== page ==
Re: Lumper or Splitter?

Phillip Bigelow (
Sun, 08 Dec 1996 23:51:52 -0800

Rohinton Collins wrote:

> 1. Is the 'hit-and-miss' process of classification of fossil taxa more
> likely to lead to lumping or splitting?

>From a paleontological perspective, I would say it leads to
excessive splitting. Generally unavoidable, but none-the-
less very excessive.

> 2. Is it safe to assume that variation within extinct taxa would be similar
> to the variation seen within extant taxa, bearing in mind that millions of
> years may separate fossils believed to be in the same species?

As far as I am concerned, yes. The only down-side of course,
is the missing soft-tissue data in the paleontological record.
Some of the soft-tissue data can be approximated from muscle-scar
insertions on the bones, pelvic width, cranial capacity,
etc., but much data is gone forever. And the soft tissue data one
gets from paleontology is very crude compared to the abundance of
data taken from modern zoological specimens.

> 3. Following on from 1 and 2, do you think that the specimens classified as
> H. habilis are representative of a single species?

Don't know enough to meaningfully respond to that one.

> I think that it is dangerous making any hard and fast rules about
> classification of extinct taxa.

I disagree. Because of the extremely limited amount of information
that we can gleen from fossil animals, rigid classification rules
are extremely important.
Even more important is to expose paleontology's limitations.
For instance, the probability of a fossil taxon being assigned as a
new species (when in reality, it should be assigned to a new genus if
we could study the soft tissues of the animal) is very high in

>With extant species we can test for
> inter-fertility. This is not possible with extinct species. The fact that a
> species may span several million years makes this irrelevant anyway. For
> example early eastern H. erectus specimens may differ sufficiently from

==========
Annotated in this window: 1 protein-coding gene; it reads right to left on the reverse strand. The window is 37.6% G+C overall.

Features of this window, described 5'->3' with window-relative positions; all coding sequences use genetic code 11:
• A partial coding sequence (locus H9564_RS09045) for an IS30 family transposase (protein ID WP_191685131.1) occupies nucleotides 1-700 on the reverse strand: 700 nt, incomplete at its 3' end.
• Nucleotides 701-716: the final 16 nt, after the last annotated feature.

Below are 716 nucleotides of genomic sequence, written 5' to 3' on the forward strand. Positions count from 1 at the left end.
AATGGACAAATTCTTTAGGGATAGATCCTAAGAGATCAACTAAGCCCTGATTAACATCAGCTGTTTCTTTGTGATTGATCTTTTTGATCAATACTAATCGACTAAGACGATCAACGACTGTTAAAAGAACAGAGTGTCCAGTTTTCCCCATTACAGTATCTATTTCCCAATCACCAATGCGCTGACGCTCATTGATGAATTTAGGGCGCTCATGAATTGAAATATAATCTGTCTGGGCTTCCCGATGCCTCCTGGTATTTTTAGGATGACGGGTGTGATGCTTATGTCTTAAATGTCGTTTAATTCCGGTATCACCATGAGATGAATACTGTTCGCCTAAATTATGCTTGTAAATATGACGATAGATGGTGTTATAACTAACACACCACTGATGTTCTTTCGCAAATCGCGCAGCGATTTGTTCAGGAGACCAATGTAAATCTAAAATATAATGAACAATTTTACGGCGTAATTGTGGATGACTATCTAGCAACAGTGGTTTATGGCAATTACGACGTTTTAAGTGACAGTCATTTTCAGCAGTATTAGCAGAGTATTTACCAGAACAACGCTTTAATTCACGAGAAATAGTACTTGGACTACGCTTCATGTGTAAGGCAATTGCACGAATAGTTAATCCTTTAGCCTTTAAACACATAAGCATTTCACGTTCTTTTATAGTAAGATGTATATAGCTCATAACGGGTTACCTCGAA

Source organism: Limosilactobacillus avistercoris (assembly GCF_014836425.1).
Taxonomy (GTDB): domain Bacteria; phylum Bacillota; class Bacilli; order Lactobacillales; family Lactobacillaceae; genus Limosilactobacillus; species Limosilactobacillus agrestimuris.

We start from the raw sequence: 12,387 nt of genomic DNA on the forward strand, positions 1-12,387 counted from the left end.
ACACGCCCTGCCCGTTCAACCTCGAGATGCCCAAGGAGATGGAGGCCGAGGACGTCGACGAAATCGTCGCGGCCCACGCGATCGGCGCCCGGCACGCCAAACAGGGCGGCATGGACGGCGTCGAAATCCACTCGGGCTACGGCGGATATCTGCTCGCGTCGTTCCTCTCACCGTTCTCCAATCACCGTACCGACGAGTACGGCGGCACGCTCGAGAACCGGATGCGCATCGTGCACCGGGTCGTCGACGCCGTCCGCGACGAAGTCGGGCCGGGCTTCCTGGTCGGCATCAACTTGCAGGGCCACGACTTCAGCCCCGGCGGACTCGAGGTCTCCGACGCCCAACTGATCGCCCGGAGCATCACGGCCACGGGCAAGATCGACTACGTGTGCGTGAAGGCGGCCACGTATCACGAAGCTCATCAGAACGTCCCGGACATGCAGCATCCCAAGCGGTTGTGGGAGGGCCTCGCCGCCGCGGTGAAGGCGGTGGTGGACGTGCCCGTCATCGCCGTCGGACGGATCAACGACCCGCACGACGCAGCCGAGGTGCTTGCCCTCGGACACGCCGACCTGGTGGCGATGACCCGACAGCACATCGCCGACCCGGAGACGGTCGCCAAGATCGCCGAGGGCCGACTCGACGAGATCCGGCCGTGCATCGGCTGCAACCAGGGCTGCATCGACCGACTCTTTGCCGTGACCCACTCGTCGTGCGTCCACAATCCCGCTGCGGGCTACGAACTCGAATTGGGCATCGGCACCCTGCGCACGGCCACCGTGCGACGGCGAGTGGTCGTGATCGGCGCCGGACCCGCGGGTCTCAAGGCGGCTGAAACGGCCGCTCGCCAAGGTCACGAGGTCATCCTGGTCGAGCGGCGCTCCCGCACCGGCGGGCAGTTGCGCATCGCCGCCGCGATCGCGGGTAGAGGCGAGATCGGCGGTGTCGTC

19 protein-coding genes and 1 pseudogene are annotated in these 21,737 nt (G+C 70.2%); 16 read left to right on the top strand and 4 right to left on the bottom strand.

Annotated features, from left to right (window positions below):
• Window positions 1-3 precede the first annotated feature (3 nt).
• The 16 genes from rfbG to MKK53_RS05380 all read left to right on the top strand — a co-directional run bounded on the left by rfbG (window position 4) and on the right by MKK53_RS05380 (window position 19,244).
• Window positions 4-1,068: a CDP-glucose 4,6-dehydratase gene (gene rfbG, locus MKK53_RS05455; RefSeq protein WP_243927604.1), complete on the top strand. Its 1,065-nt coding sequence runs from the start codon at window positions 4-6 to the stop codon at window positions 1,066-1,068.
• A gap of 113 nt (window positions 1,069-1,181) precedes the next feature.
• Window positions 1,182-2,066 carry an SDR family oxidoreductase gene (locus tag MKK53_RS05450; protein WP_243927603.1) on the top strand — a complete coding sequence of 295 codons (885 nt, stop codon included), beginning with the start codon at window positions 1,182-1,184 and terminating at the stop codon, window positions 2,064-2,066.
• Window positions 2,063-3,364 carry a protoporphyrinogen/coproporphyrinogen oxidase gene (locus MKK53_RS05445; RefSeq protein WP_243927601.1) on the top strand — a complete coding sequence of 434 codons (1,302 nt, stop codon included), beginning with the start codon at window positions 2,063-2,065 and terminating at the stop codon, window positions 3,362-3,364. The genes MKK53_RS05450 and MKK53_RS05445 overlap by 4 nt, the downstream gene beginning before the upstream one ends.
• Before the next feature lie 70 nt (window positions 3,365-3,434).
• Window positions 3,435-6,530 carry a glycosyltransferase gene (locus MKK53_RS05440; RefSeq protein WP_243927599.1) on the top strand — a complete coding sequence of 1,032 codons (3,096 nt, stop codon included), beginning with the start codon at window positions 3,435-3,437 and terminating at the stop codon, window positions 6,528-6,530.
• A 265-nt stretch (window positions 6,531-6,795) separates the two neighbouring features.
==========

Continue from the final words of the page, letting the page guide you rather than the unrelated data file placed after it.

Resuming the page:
> later H. erectus for some to identify them as different species. Has
> speciation occurred? How long before speciation may be said to occur in a
> species experiencing gradual evolution (as opposed to punctuated
> equilibrium when a species with a markedly different morphotype arises in a
> very short period of time)?

There is a distinct possibility that the early Homo species
were extremely close genetically (sort of a like an early African
version of the multiregional hypothesis). The earliest habilis/erectus
situation, for example, may simply be a case of two distinct
populations simultaneously undergoing anagenesis, while
occasionally interbreeding. Although H. habilis is found in
slightly older rocks than erectus, because of the small sample
number, this situation may be more of a sampling artifact than a
true approximation of a distinct temporal range. Finding more
Homo specimens will clear up these little ambiguities.

My personal interest lies in these questions: How much branching
is there in the genus Homo? Did early or even late speciation occur
within our genus, or is everthing we are finding suggesting
a single straight-line of Homo evolution? And, most importantly, is
the time-resolution and precision within the fossil record high
enough to answer these questions? I have a hunch that it is.